Ransomware gangs such as REvil are creating global headlines with their ongoing attacks. Recently, chemotherapy treatments in Vermont were delayed, meat plants were temporarily shut down across the United States, and an attack on the company that owned the Colonial Pipeline set off a panic up and down the East Coast spurring a real-life fuel shortage.
Cybercriminals can be dangerous when they work as lone wolves – and even more so when they collaborate as part of a wider network. Unfortunately, that’s exactly what’s happening. Criminals are working together in order to share intelligence, create new hacking software, and evade security defences.
Cybercrime is big business. If it were measured as a country, then it would be the world’s third-largest economy after the U.S. and China. Cybercrime is predicted to inflict damages totalling $6 trillion USD globally in 2021 and is making headlines on a regular basis.
These hackers are no longer the sinister individual alone behind a screen, they are a complicated online network that distributes, shares, and sells data and tools on the dark web. They operate in a similar way to a business does – they’re assessing their marketplace, competitors, and doing SWOT analyses to create a pipeline of features for their hacking tools.
As their organisation increases, so does the sophistication and success rate of their attacks. And the payload that’s making headlines and keeping business up at night (with good reason) is ransomware.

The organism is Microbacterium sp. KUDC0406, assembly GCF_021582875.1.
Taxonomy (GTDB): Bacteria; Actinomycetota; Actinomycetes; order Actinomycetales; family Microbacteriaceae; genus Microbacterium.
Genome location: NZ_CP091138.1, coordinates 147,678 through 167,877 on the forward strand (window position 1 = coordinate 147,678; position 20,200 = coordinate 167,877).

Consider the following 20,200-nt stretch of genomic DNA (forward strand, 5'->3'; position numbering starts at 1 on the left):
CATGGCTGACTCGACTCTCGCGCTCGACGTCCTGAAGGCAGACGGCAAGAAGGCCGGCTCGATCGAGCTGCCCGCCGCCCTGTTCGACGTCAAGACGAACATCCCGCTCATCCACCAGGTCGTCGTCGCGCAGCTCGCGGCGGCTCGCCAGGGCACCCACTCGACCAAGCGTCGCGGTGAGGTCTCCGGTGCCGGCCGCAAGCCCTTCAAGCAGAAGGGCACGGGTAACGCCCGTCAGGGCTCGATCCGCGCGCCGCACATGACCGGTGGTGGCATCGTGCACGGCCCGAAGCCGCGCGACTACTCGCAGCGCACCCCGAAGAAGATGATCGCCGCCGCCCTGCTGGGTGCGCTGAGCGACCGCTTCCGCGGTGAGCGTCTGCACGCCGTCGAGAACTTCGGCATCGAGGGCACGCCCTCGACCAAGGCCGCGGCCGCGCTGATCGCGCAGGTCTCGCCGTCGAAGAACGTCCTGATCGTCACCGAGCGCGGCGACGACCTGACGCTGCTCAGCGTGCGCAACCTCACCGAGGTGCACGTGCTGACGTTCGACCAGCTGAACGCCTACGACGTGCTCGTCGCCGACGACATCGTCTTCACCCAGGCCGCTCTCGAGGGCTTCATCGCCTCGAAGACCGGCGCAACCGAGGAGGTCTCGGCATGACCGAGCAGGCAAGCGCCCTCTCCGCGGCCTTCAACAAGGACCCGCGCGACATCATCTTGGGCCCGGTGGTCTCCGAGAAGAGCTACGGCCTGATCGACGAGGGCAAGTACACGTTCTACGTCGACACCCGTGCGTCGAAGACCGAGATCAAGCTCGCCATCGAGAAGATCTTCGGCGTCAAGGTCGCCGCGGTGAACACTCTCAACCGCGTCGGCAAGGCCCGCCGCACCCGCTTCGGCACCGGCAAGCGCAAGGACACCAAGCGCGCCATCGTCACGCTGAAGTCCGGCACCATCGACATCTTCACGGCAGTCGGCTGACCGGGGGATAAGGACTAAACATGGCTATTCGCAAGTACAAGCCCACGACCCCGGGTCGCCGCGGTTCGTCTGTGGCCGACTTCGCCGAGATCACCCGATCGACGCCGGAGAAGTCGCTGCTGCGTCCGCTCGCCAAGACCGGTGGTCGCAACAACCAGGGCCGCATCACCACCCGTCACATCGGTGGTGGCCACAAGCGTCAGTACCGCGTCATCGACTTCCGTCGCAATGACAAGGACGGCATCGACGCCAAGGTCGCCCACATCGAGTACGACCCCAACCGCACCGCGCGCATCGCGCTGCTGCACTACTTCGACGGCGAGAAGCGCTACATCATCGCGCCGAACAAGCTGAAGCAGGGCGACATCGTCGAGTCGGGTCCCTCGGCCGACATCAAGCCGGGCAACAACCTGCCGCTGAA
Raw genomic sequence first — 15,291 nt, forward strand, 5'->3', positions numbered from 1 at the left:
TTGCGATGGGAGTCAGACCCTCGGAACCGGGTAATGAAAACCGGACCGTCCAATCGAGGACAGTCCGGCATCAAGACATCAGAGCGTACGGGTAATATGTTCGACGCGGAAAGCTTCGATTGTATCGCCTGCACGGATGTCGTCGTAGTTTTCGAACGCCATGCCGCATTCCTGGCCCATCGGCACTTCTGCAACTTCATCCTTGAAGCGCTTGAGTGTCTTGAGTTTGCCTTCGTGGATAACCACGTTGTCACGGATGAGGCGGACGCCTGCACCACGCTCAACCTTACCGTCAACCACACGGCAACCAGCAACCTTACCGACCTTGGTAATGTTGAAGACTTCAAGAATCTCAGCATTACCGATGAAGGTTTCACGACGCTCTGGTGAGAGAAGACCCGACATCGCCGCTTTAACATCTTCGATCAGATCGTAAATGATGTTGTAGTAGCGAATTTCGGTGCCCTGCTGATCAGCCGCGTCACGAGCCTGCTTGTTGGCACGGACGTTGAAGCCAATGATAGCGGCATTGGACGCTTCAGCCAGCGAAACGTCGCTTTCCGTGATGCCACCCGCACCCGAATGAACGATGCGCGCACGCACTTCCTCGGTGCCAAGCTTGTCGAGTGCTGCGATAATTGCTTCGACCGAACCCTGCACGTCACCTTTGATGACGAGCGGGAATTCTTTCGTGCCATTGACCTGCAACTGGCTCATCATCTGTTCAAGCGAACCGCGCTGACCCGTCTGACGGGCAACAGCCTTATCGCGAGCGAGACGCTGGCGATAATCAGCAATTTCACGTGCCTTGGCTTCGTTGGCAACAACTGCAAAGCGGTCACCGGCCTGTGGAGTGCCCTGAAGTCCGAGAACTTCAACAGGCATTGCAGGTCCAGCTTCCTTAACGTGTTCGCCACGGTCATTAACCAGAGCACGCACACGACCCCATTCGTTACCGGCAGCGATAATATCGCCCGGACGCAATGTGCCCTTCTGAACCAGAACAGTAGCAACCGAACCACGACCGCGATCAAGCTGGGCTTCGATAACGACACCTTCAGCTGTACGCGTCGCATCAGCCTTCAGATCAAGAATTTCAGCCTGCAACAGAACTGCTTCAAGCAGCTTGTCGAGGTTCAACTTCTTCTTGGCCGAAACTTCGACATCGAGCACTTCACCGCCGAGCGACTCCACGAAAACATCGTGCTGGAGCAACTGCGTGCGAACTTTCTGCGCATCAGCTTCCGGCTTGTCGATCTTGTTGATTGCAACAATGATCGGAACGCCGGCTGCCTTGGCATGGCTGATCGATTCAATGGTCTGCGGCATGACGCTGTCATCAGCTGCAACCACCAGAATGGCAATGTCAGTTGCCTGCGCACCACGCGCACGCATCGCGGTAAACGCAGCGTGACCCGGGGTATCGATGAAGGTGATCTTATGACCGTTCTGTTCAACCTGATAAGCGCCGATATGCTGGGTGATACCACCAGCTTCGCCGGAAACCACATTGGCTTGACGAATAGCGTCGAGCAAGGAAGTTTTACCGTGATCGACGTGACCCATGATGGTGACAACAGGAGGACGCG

Rising tide of ransomware
Ransomware is a rapidly growing problem, and criminals are increasingly turning to others within the hacker community to buy access into corporate networks. A successful ransomware attack can be highly lucrative for a criminal gang, so it’s no surprise how popular they are.
It works like any other online marketplace (albeit on the dark web) – where vendors can advertise and sell their malware. This means we often see multiple criminal gangs using the same malware payloads for ransomware. It’s time IT leaders paid some serious attention to how ransomware is being delivered into their organisations.
Delivering ransomware through phishing
Cybercriminals are developing a wide range of techniques, but there’s a particular focus right now on creating new and sophisticated phishing attacks to deliver ransomware. These attacks target the human layer of a business – as a phishing attack only works when someone falls for it on the other end within the target organisation. Unfortunately, these attacks are often successful.
It’s estimated that over 90% of ransomware attacks in the UK are now delivered via email phishing. Traditional security solutions were set up to deal with mass (often poorly designed) phishing attacks and are simply unable to keep pace with the more innovative attacks we’re seeing today.
Human layer security: An intelligence defence
These phishing attacks target the human layer – so an organisation’s defences need to focus on the human layer too. Egress Defend is an intelligent anti-phishing solution that uses machine learning to analyse both the content and context of all inbound emails, giving users an educational traffic-light system that alerts them to phishing attacks in real time.